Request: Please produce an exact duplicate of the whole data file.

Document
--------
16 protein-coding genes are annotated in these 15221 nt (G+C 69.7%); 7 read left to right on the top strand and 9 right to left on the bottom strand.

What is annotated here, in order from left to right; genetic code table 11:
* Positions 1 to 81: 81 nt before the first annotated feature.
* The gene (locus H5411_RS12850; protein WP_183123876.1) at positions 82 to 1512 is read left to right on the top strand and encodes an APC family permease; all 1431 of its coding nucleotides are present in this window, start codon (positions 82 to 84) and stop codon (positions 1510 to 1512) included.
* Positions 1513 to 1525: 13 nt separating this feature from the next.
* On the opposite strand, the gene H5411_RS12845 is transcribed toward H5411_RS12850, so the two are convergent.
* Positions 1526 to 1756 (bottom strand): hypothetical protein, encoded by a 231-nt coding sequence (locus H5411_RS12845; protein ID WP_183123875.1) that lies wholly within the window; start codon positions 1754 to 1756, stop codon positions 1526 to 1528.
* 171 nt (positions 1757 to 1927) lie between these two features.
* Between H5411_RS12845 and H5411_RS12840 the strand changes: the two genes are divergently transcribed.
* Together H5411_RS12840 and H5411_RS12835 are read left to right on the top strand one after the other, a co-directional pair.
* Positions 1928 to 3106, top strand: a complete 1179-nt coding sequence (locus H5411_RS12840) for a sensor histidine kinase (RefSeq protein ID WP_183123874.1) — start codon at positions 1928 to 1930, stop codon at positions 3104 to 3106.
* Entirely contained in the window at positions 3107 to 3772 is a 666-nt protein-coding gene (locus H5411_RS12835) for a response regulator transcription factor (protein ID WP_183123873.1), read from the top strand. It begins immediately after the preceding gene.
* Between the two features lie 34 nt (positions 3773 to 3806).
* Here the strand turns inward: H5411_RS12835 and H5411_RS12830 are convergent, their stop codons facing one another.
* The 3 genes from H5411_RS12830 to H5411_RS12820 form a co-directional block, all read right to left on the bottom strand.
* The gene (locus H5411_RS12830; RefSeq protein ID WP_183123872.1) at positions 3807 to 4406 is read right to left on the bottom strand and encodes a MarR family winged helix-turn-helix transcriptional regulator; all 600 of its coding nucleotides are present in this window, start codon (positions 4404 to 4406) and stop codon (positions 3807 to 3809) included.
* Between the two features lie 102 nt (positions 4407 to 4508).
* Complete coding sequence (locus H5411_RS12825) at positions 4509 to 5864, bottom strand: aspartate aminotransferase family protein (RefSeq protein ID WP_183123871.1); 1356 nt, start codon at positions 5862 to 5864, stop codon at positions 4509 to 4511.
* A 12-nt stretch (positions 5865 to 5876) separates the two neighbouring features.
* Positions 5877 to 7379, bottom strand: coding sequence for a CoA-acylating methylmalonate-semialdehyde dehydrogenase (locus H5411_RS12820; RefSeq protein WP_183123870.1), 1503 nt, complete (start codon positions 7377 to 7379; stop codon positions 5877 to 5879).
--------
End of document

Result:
16 protein-coding genes are annotated in these 15221 nt (G+C 69.7%); 7 read left to right on the top strand and 9 right to left on the bottom strand.

What is annotated here, in order from left to right; genetic code table 11:
* Positions 1 to 81: 81 nt before the first annotated feature.
* The gene (locus H5411_RS12850; protein WP_183123876.1) at positions 82 to 1512 is read left to right on the top strand and encodes an APC family permease; all 1431 of its coding nucleotides are present in this window, start codon (positions 82 to 84) and stop codon (positions 1510 to 1512) included.
* Positions 1513 to 1525: 13 nt separating this feature from the next.
* On the opposite strand, the gene H5411_RS12845 is transcribed toward H5411_RS12850, so the two are convergent.
* Positions 1526 to 1756 (bottom strand): hypothetical protein, encoded by a 231-nt coding sequence (locus H5411_RS12845; protein ID WP_183123875.1) that lies wholly within the window; start codon positions 1754 to 1756, stop codon positions 1526 to 1528.
* 171 nt (positions 1757 to 1927) lie between these two features.
* Between H5411_RS12845 and H5411_RS12840 the strand changes: the two genes are divergently transcribed.
* Together H5411_RS12840 and H5411_RS12835 are read left to right on the top strand one after the other, a co-directional pair.
* Positions 1928 to 3106, top strand: a complete 1179-nt coding sequence (locus H5411_RS12840) for a sensor histidine kinase (RefSeq protein ID WP_183123874.1) — start codon at positions 1928 to 1930, stop codon at positions 3104 to 3106.
* Entirely contained in the window at positions 3107 to 3772 is a 666-nt protein-coding gene (locus H5411_RS12835) for a response regulator transcription factor (protein ID WP_183123873.1), read from the top strand. It begins immediately after the preceding gene.
* Between the two features lie 34 nt (positions 3773 to 3806).
* Here the strand turns inward: H5411_RS12835 and H5411_RS12830 are convergent, their stop codons facing one another.
* The 3 genes from H5411_RS12830 to H5411_RS12820 form a co-directional block, all read right to left on the bottom strand.
* The gene (locus H5411_RS12830; RefSeq protein ID WP_183123872.1) at positions 3807 to 4406 is read right to left on the bottom strand and encodes a MarR family winged helix-turn-helix transcriptional regulator; all 600 of its coding nucleotides are present in this window, start codon (positions 4404 to 4406) and stop codon (positions 3807 to 3809) included.
* Between the two features lie 102 nt (positions 4407 to 4508).
* Complete coding sequence (locus H5411_RS12825) at positions 4509 to 5864, bottom strand: aspartate aminotransferase family protein (RefSeq protein ID WP_183123871.1); 1356 nt, start codon at positions 5862 to 5864, stop codon at positions 4509 to 4511.
* A 12-nt stretch (positions 5865 to 5876) separates the two neighbouring features.
* Positions 5877 to 7379, bottom strand: coding sequence for a CoA-acylating methylmalonate-semialdehyde dehydrogenase (locus H5411_RS12820; RefSeq protein WP_183123870.1), 1503 nt, complete (start codon positions 7377 to 7379; stop codon positions 5877 to 5879).